Sleep disturbance is one of the lesser-known but one of the most common symptoms in Parkinson’s disease. Using light therapy shows promise in alleviating this, without the accompanying side-effects that medications bring.


Most of us are aware of the obvious manifestations of Parkinson’s disease (PD); we readily identify and associate the tremors or the slurring of speech as symptoms of Parkinson’s. However, what is less known is that up to ninety percent of people who live with Parkinson’s also suffer from sleep disorders.

Patients with Parkinson’s have no trouble going to sleep; however, something triggers them to awaken, or that keeps waking them up, disrupting their sleep cycle. Among the identified causes are the involuntary movements that continue even while sleeping which then jerk them awake; other patients on dopamine medication (the standard drug for PD) report experiencing recurring vivid nightmares that understandably makes patients uncomfortable about sleeping.

Like those suffering from sleep disturbances, this leads to daytime somnolence or sleepiness in the morning and afternoons. We all know how bothersome—and potentially dangerous—lack of sleep can be; impaired awareness and function increases the possibility of accidents when driving vehicles, or operating heavy machinery. When a person is afflicted with Parkinson’s, this danger perhaps even multiplies, as the drowsiness now adds a complication to a person already struggling with balance and movement.

Traditionally, doctors would treat sleep problems by increasing the dosage of the anti-Parkinson’s medication; it was hoped that increasing the dopamine would reduce the myoclonic jerks during sleep. However, this has yielded little success, and at the same time, it could potentiate the drug’s side effects—hence the nightmares. So researchers are now turning to therapies used in the treatment of sleep disorders to address these symptoms.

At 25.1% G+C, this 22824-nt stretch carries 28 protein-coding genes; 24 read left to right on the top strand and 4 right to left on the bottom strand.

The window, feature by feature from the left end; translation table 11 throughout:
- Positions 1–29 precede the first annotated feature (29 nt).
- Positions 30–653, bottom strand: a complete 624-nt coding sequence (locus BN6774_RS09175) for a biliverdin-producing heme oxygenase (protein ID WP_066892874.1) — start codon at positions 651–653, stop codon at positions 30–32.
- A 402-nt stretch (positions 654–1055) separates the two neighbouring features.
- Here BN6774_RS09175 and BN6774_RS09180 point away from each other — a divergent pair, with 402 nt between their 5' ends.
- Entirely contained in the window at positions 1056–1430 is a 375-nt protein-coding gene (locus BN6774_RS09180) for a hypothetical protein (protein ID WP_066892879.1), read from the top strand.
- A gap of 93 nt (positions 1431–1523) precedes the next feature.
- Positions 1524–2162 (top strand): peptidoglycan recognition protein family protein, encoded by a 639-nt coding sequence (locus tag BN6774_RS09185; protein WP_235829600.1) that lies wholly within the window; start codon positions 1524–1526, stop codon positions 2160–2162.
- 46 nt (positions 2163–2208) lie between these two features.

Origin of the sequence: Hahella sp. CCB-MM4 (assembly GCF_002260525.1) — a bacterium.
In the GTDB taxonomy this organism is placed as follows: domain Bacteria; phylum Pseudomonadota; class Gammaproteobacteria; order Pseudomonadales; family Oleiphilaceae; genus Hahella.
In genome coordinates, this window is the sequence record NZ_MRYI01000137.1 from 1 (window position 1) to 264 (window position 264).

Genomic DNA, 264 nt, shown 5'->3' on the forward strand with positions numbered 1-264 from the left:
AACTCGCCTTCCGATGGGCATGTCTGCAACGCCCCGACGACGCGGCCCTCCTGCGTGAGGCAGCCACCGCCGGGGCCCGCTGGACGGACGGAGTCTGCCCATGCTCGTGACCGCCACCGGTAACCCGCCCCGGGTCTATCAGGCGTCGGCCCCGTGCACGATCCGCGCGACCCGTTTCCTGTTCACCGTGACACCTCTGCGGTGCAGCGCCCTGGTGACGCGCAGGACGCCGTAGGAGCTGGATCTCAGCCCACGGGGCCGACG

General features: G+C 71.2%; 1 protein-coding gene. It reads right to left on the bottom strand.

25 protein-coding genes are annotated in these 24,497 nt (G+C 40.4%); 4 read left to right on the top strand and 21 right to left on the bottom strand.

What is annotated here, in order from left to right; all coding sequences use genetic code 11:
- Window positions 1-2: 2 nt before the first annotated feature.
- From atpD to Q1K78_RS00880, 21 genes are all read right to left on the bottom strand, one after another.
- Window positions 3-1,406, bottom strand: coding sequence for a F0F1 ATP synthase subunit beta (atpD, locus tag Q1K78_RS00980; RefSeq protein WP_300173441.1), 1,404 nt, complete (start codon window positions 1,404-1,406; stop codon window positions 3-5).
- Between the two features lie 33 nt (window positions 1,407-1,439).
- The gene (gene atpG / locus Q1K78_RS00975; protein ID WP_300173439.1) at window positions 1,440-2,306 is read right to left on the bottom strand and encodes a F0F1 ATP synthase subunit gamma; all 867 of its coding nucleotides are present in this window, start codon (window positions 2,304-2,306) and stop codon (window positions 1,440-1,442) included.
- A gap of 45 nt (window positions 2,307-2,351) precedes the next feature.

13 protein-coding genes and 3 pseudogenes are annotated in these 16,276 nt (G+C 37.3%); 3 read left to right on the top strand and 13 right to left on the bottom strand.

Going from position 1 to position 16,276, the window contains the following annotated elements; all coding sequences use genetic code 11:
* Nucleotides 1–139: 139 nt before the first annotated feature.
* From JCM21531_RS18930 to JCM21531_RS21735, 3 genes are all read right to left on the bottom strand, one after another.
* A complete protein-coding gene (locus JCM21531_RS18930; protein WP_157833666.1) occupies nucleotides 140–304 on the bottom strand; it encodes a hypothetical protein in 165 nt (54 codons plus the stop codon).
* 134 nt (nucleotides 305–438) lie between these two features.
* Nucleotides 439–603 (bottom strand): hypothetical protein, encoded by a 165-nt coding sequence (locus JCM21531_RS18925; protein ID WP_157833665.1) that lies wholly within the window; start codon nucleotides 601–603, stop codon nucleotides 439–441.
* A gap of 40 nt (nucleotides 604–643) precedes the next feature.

Scientists at the Northwestern and Rush Universities are using light therapy (LT) as a possible mode of treatment. Taking advantage of the natural body clock, or circadian rhythm, they used bright and infra-red LT on patients with Parkinson’s in an attempt to re-set their sleep cycles. Patients were randomly grouped, with those in the treatment arm exposed to bright or dim-red (infra-red) therapy at prescribed intervals over the course of two weeks. The results showed that, compared to the placebo group, those who were subjected to LT experienced a significant reduction in daytime symptoms of somnolence, as well as reported improvement in the quality of sleep at night.

While admitting that further studies need to be done, the researchers believe that eventually LT can be incorporated into the treatment regimens of Parkinson’s patients, where they are not subject to more medications and their dreaded side-effects. More importantly, they will finally get that good night’s sleep.


Written By: Jay Martin, M.D.

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